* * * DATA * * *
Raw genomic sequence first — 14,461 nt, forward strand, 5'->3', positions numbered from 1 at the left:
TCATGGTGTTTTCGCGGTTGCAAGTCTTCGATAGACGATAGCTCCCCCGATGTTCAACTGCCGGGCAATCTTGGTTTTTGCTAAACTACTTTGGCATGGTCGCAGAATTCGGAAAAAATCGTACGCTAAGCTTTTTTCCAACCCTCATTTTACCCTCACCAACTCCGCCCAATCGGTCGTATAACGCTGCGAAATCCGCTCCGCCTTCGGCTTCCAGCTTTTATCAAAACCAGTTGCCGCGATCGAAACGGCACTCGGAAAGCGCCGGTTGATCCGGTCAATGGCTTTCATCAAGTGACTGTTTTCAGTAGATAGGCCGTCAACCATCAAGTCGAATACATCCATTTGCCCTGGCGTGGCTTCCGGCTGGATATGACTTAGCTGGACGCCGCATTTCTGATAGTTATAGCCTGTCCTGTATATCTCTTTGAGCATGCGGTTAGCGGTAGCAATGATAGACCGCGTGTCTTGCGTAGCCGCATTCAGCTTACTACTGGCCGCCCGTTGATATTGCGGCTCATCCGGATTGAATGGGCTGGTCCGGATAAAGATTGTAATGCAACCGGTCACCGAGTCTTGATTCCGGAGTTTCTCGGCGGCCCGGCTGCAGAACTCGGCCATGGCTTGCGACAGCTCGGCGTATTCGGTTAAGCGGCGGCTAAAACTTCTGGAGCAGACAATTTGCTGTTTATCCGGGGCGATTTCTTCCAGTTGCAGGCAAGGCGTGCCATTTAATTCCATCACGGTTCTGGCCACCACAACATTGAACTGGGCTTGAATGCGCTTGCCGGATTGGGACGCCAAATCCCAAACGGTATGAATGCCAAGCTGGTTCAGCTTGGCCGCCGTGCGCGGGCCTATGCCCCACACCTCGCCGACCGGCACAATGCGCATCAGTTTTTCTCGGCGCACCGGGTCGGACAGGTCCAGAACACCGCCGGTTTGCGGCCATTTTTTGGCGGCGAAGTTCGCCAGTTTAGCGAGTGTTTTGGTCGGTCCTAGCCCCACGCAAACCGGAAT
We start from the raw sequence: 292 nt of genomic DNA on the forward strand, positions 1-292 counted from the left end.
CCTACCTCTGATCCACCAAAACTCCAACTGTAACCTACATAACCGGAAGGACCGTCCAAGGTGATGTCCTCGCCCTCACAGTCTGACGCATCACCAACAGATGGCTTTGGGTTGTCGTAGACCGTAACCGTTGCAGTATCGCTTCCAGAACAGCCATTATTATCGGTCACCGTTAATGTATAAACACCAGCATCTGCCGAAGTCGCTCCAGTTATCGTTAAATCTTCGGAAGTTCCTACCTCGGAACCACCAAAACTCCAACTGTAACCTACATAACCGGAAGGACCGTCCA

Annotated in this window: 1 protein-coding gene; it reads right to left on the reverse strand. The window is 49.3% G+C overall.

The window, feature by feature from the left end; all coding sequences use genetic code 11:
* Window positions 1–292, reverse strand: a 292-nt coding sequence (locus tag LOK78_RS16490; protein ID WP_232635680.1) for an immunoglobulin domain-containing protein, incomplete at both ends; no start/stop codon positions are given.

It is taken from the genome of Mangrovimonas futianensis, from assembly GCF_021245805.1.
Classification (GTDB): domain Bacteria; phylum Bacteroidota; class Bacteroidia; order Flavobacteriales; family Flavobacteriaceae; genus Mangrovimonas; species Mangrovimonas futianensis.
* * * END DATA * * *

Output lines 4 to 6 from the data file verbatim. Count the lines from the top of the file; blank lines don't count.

CCTACCTCTGATCCACCAAAACTCCAACTGTAACCTACATAACCGGAAGGACCGTCCAAGGTGATGTCCTCGCCCTCACAGTCTGACGCATCACCAACAGATGGCTTTGGGTTGTCGTAGACCGTAACCGTTGCAGTATCGCTTCCAGAACAGCCATTATTATCGGTCACCGTTAATGTATAAACACCAGCATCTGCCGAAGTCGCTCCAGTTATCGTTAAATCTTCGGAAGTTCCTACCTCGGAACCACCAAAACTCCAACTGTAACCTACATAACCGGAAGGACCGTCCA

Annotated in this window: 1 protein-coding gene; it reads right to left on the reverse strand. The window is 49.3% G+C overall.

The window, feature by feature from the left end; all coding sequences use genetic code 11: